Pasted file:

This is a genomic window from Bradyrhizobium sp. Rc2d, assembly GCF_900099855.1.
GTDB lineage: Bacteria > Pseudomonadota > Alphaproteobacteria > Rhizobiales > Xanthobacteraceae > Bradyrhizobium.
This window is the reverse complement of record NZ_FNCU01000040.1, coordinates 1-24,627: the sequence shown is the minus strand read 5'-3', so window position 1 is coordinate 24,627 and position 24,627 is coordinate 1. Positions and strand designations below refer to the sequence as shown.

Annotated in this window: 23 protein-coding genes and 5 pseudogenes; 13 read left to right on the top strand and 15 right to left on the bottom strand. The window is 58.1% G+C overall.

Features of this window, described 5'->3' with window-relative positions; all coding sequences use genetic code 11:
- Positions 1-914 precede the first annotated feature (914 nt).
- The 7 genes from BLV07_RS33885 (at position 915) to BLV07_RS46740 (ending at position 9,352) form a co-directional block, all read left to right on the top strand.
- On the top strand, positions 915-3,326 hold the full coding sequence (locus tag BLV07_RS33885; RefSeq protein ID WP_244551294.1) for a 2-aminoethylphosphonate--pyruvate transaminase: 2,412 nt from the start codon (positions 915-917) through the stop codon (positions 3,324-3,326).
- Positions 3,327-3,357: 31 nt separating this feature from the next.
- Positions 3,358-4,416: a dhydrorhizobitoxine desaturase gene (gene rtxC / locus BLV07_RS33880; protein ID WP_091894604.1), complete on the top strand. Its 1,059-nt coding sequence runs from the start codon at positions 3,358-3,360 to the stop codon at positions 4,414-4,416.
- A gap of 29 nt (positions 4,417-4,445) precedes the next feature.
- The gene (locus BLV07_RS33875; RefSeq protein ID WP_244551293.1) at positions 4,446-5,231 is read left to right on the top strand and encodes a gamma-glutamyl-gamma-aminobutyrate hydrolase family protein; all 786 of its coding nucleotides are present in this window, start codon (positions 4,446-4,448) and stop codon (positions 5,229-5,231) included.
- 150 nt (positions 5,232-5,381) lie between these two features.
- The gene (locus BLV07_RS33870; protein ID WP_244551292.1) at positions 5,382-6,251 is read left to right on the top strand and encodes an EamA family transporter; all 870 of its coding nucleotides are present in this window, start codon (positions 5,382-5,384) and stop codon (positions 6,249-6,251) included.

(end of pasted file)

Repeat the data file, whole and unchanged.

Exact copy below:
This is a genomic window from Bradyrhizobium sp. Rc2d, assembly GCF_900099855.1.
GTDB lineage: Bacteria > Pseudomonadota > Alphaproteobacteria > Rhizobiales > Xanthobacteraceae > Bradyrhizobium.
This window is the reverse complement of record NZ_FNCU01000040.1, coordinates 1-24,627: the sequence shown is the minus strand read 5'-3', so window position 1 is coordinate 24,627 and position 24,627 is coordinate 1. Positions and strand designations below refer to the sequence as shown.

Annotated in this window: 23 protein-coding genes and 5 pseudogenes; 13 read left to right on the top strand and 15 right to left on the bottom strand. The window is 58.1% G+C overall.

Features of this window, described 5'->3' with window-relative positions; all coding sequences use genetic code 11:
- Positions 1-914 precede the first annotated feature (914 nt).
- The 7 genes from BLV07_RS33885 (at position 915) to BLV07_RS46740 (ending at position 9,352) form a co-directional block, all read left to right on the top strand.
- On the top strand, positions 915-3,326 hold the full coding sequence (locus tag BLV07_RS33885; RefSeq protein ID WP_244551294.1) for a 2-aminoethylphosphonate--pyruvate transaminase: 2,412 nt from the start codon (positions 915-917) through the stop codon (positions 3,324-3,326).
- Positions 3,327-3,357: 31 nt separating this feature from the next.
- Positions 3,358-4,416: a dhydrorhizobitoxine desaturase gene (gene rtxC / locus BLV07_RS33880; protein ID WP_091894604.1), complete on the top strand. Its 1,059-nt coding sequence runs from the start codon at positions 3,358-3,360 to the stop codon at positions 4,414-4,416.
- A gap of 29 nt (positions 4,417-4,445) precedes the next feature.
- The gene (locus BLV07_RS33875; RefSeq protein ID WP_244551293.1) at positions 4,446-5,231 is read left to right on the top strand and encodes a gamma-glutamyl-gamma-aminobutyrate hydrolase family protein; all 786 of its coding nucleotides are present in this window, start codon (positions 4,446-4,448) and stop codon (positions 5,229-5,231) included.
- 150 nt (positions 5,232-5,381) lie between these two features.
- The gene (locus BLV07_RS33870; protein ID WP_244551292.1) at positions 5,382-6,251 is read left to right on the top strand and encodes an EamA family transporter; all 870 of its coding nucleotides are present in this window, start codon (positions 5,382-5,384) and stop codon (positions 6,249-6,251) included.